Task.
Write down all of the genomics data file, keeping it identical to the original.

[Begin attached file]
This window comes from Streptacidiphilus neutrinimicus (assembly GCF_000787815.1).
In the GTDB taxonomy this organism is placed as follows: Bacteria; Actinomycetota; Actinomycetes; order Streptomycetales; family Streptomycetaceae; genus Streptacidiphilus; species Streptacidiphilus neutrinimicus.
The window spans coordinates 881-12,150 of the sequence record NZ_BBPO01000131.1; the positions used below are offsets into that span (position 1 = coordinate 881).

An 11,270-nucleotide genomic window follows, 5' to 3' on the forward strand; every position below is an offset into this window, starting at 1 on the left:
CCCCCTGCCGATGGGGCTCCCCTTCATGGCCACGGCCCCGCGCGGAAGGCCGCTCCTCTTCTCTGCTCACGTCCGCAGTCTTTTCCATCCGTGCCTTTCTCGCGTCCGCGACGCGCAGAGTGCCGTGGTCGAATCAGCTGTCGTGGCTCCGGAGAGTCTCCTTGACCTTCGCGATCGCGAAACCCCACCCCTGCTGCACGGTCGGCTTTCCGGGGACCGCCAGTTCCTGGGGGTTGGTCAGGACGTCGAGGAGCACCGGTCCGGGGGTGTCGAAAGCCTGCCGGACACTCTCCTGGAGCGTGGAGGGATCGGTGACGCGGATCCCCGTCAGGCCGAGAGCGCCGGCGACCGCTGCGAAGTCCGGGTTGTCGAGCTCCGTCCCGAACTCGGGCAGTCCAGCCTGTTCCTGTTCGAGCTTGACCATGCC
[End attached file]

This window comes from Streptacidiphilus neutrinimicus (assembly GCF_000787815.1).
In the GTDB taxonomy this organism is placed as follows: Bacteria; Actinomycetota; Actinomycetes; order Streptomycetales; family Streptomycetaceae; genus Streptacidiphilus; species Streptacidiphilus neutrinimicus.
The window spans coordinates 881-12,150 of the sequence record NZ_BBPO01000131.1; the positions used below are offsets into that span (position 1 = coordinate 881).

An 11,270-nucleotide genomic window follows, 5' to 3' on the forward strand; every position below is an offset into this window, starting at 1 on the left:
CCCCCTGCCGATGGGGCTCCCCTTCATGGCCACGGCCCCGCGCGGAAGGCCGCTCCTCTTCTCTGCTCACGTCCGCAGTCTTTTCCATCCGTGCCTTTCTCGCGTCCGCGACGCGCAGAGTGCCGTGGTCGAATCAGCTGTCGTGGCTCCGGAGAGTCTCCTTGACCTTCGCGATCGCGAAACCCCACCCCTGCTGCACGGTCGGCTTTCCGGGGACCGCCAGTTCCTGGGGGTTGGTCAGGACGTCGAGGAGCACCGGTCCGGGGGTGTCGAAAGCCTGCCGGACACTCTCCTGGAGCGTGGAGGGATCGGTGACGCGGATCCCCGTCAGGCCGAGAGCGCCGGCGACCGCTGCGAAGTCCGGGTTGTCGAGCTCCGTCCCGAACTCGGGCAGTCCAGCCTGTTCCTGTTCGAGCTTGACCATGCC